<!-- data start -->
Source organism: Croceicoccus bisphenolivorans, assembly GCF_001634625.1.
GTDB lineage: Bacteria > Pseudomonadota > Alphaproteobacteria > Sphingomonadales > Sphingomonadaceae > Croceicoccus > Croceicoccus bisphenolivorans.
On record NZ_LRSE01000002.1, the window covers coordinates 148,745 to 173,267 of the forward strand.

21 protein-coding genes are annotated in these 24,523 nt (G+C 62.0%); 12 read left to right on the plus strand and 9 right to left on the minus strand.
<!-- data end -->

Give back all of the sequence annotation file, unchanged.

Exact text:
Source organism: Croceicoccus bisphenolivorans, assembly GCF_001634625.1.
GTDB lineage: Bacteria > Pseudomonadota > Alphaproteobacteria > Sphingomonadales > Sphingomonadaceae > Croceicoccus > Croceicoccus bisphenolivorans.
On record NZ_LRSE01000002.1, the window covers coordinates 148,745 to 173,267 of the forward strand.

21 protein-coding genes are annotated in these 24,523 nt (G+C 62.0%); 12 read left to right on the plus strand and 9 right to left on the minus strand.